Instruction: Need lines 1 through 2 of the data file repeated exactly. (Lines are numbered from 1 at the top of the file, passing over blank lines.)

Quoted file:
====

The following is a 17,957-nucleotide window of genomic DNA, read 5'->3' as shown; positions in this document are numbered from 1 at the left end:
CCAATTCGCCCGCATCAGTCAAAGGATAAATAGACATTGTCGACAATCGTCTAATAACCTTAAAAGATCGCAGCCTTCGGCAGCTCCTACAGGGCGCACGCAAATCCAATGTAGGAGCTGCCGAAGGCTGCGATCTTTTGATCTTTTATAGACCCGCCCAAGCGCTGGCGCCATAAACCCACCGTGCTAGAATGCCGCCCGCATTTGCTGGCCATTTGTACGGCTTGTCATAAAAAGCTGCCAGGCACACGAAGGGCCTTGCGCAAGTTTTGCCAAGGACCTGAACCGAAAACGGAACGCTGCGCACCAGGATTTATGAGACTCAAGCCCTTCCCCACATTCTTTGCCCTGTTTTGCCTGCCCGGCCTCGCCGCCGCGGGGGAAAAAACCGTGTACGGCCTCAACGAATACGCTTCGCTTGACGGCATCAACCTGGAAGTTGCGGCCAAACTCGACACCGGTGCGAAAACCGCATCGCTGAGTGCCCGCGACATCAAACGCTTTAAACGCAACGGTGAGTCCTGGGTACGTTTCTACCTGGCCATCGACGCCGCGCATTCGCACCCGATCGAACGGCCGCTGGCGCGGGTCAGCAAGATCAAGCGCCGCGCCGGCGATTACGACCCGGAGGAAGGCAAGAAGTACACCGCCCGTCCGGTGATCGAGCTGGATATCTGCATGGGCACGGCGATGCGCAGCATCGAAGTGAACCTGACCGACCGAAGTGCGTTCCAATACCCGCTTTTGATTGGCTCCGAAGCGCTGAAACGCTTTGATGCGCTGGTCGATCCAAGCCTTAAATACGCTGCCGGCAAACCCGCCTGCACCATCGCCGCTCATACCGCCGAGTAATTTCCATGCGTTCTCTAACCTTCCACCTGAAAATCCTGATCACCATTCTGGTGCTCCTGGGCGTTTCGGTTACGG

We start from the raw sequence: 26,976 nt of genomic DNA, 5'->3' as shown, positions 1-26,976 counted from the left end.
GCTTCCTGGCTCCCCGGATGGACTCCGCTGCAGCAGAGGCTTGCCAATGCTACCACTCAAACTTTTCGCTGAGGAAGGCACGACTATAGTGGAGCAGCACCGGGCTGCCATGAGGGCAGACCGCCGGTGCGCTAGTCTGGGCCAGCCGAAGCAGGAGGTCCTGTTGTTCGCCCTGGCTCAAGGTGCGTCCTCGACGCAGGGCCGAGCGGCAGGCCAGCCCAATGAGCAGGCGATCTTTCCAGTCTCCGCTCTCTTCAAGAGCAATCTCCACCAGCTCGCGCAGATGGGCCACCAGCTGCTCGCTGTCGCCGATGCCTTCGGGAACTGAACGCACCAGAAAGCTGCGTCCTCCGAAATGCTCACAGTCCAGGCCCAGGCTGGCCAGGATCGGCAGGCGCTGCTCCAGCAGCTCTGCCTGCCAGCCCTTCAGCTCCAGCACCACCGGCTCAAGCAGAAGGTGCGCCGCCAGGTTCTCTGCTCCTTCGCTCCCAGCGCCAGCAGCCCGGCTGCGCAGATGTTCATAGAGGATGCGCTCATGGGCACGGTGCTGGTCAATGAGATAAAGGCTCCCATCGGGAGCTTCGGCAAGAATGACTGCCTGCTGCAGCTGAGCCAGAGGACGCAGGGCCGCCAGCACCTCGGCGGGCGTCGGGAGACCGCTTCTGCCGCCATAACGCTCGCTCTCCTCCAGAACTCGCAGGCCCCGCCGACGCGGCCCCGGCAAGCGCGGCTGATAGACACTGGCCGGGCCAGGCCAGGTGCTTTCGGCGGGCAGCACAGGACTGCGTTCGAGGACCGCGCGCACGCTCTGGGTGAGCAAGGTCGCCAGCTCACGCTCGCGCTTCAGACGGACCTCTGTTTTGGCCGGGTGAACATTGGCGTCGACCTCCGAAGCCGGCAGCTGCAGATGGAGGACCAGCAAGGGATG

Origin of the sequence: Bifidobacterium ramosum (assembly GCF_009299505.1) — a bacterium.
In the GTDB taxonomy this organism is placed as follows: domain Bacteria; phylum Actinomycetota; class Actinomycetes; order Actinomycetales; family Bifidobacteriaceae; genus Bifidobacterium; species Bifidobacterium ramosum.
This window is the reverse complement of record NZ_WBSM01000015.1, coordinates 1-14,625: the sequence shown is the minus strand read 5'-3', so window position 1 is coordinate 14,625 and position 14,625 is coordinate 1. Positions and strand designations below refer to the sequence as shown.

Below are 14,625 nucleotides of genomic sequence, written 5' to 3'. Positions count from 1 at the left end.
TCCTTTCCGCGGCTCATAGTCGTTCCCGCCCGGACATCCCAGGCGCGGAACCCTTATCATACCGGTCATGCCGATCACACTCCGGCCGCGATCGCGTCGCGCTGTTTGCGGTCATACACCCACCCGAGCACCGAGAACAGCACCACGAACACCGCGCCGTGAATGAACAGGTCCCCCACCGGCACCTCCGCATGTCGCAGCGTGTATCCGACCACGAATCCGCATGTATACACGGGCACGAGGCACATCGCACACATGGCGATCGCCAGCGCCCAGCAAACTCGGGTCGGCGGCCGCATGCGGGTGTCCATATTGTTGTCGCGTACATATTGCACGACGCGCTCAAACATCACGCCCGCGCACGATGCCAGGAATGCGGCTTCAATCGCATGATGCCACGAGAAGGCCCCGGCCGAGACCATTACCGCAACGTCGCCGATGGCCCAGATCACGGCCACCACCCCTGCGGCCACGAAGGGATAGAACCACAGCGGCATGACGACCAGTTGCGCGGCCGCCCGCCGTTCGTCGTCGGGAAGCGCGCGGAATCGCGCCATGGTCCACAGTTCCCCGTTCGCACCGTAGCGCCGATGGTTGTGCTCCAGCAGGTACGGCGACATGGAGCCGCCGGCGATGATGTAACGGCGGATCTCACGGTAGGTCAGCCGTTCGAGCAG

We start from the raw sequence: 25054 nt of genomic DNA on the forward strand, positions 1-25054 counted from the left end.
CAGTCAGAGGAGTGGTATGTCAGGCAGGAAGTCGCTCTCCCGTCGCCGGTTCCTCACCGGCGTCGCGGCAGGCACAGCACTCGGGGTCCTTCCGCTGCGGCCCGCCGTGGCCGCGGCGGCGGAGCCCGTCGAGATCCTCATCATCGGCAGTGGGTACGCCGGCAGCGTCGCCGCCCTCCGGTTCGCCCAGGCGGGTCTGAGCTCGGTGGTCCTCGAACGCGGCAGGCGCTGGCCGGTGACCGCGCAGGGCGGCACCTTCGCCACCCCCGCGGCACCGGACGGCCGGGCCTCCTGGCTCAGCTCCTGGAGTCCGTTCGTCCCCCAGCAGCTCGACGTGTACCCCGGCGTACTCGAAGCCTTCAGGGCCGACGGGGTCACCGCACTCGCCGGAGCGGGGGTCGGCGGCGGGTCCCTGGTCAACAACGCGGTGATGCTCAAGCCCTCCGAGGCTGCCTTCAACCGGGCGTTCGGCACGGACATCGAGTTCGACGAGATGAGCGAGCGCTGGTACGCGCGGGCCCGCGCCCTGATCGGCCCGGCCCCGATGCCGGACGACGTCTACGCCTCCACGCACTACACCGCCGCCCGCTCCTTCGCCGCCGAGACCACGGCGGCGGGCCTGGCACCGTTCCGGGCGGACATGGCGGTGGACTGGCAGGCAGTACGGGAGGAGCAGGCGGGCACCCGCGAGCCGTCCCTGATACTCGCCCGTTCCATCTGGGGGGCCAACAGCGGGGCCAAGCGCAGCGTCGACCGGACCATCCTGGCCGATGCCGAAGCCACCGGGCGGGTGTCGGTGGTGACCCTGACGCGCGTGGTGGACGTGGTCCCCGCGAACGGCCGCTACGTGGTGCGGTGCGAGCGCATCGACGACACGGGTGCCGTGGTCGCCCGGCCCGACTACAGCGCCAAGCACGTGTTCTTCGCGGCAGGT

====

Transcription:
The following is a 17,957-nucleotide window of genomic DNA, read 5'->3' as shown; positions in this document are numbered from 1 at the left end:
CCAATTCGCCCGCATCAGTCAAAGGATAAATAGACATTGTCGACAATCGTCTAATAACCTTAAAAGATCGCAGCCTTCGGCAGCTCCTACAGGGCGCACGCAAATCCAATGTAGGAGCTGCCGAAGGCTGCGATCTTTTGATCTTTTATAGACCCGCCCAAGCGCTGGCGCCATAAACCCACCGTGCTAGAATGCCGCCCGCATTTGCTGGCCATTTGTACGGCTTGTCATAAAAAGCTGCCAGGCACACGAAGGGCCTTGCGCAAGTTTTGCCAAGGACCTGAACCGAAAACGGAACGCTGCGCACCAGGATTTATGAGACTCAAGCCCTTCCCCACATTCTTTGCCCTGTTTTGCCTGCCCGGCCTCGCCGCCGCGGGGGAAAAAACCGTGTACGGCCTCAACGAATACGCTTCGCTTGACGGCATCAACCTGGAAGTTGCGGCCAAACTCGACACCGGTGCGAAAACCGCATCGCTGAGTGCCCGCGACATCAAACGCTTTAAACGCAACGGTGAGTCCTGGGTACGTTTCTACCTGGCCATCGACGCCGCGCATTCGCACCCGATCGAACGGCCGCTGGCGCGGGTCAGCAAGATCAAGCGCCGCGCCGGCGATTACGACCCGGAGGAAGGCAAGAAGTACACCGCCCGTCCGGTGATCGAGCTGGATATCTGCATGGGCACGGCGATGCGCAGCATCGAAGTGAACCTGACCGACCGAAGTGCGTTCCAATACCCGCTTTTGATTGGCTCCGAAGCGCTGAAACGCTTTGATGCGCTGGTCGATCCAAGCCTTAAATACGCTGCCGGCAAACCCGCCTGCACCATCGCCGCTCATACCGCCGAGTAATTTCCATGCGTTCTCTAACCTTCCACCTGAAAATCCTGATCACCATTCTGGTGCTCCTGGGCGTTTCGGTTACGG